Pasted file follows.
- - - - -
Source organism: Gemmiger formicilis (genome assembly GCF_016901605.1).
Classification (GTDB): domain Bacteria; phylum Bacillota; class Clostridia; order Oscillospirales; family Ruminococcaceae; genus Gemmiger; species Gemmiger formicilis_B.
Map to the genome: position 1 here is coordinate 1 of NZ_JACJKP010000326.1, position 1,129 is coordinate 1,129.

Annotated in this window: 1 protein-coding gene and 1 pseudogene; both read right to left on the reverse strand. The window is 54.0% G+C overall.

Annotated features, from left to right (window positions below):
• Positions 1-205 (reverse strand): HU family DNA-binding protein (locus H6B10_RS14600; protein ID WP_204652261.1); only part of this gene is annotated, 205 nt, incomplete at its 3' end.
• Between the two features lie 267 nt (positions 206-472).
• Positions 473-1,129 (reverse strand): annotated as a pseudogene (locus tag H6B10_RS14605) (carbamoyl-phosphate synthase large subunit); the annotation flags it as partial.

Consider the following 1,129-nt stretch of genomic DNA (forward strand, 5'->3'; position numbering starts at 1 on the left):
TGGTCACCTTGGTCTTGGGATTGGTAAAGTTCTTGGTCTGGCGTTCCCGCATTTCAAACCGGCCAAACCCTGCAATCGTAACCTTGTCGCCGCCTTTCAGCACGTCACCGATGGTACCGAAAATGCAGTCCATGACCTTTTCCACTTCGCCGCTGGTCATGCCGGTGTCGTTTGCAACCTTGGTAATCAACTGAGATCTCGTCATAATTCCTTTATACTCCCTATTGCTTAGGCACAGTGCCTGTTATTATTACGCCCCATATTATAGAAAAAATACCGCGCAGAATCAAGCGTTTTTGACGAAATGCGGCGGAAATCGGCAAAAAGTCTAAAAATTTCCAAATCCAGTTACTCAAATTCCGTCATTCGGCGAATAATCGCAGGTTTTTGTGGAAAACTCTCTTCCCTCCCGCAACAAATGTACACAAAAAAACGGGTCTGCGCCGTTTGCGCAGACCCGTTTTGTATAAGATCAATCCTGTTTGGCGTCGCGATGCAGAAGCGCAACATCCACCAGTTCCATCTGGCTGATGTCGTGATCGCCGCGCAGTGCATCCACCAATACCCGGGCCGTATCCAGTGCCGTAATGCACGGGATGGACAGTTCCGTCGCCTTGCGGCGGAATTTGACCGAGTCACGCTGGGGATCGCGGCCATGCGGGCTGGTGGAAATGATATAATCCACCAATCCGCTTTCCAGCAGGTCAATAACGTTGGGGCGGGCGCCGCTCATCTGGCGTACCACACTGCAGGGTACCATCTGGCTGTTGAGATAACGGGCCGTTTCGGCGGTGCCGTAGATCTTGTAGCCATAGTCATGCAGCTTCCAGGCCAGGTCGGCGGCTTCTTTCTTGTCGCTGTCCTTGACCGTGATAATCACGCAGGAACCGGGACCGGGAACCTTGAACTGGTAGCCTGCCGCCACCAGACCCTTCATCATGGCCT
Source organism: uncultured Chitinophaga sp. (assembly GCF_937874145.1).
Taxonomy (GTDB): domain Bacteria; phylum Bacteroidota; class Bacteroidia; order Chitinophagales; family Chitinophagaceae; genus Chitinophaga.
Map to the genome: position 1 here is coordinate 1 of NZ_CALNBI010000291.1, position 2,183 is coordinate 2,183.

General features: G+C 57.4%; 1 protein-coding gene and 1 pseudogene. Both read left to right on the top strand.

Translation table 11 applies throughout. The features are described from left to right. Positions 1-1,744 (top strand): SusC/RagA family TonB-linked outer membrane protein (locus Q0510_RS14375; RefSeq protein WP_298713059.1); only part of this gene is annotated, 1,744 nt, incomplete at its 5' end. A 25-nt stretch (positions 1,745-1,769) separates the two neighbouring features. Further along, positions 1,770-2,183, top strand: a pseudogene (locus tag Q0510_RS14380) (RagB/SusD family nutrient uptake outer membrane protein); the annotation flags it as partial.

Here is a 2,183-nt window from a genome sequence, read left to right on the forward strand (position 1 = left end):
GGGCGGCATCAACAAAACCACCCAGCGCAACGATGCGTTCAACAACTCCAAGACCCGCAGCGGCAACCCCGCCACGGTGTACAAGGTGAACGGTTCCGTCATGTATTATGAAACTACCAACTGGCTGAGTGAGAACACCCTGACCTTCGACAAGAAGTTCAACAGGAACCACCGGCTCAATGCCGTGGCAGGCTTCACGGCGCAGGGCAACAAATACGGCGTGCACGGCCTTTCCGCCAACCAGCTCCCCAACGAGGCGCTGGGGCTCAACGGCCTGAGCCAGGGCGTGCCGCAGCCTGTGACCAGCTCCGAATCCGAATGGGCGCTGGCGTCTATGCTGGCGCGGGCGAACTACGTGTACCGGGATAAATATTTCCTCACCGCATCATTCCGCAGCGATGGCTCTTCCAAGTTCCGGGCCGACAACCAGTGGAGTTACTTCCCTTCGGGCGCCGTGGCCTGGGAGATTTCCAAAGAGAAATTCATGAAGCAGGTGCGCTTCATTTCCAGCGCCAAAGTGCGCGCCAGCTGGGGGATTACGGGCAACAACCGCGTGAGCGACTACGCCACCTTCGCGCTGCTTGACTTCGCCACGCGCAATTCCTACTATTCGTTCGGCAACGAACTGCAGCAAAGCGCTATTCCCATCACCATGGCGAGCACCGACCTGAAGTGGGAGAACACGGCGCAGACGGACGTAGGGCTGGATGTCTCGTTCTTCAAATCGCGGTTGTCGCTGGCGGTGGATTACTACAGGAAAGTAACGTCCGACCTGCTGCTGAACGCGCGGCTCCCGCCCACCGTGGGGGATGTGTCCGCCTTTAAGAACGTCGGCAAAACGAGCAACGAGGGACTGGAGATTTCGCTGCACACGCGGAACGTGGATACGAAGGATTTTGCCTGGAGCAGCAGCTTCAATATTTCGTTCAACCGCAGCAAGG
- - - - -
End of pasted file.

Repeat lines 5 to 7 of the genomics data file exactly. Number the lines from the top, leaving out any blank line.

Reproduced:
Annotated features, from left to right (window positions below):
• Positions 1-205 (reverse strand): HU family DNA-binding protein (locus H6B10_RS14600; protein ID WP_204652261.1); only part of this gene is annotated, 205 nt, incomplete at its 3' end.
• Between the two features lie 267 nt (positions 206-472).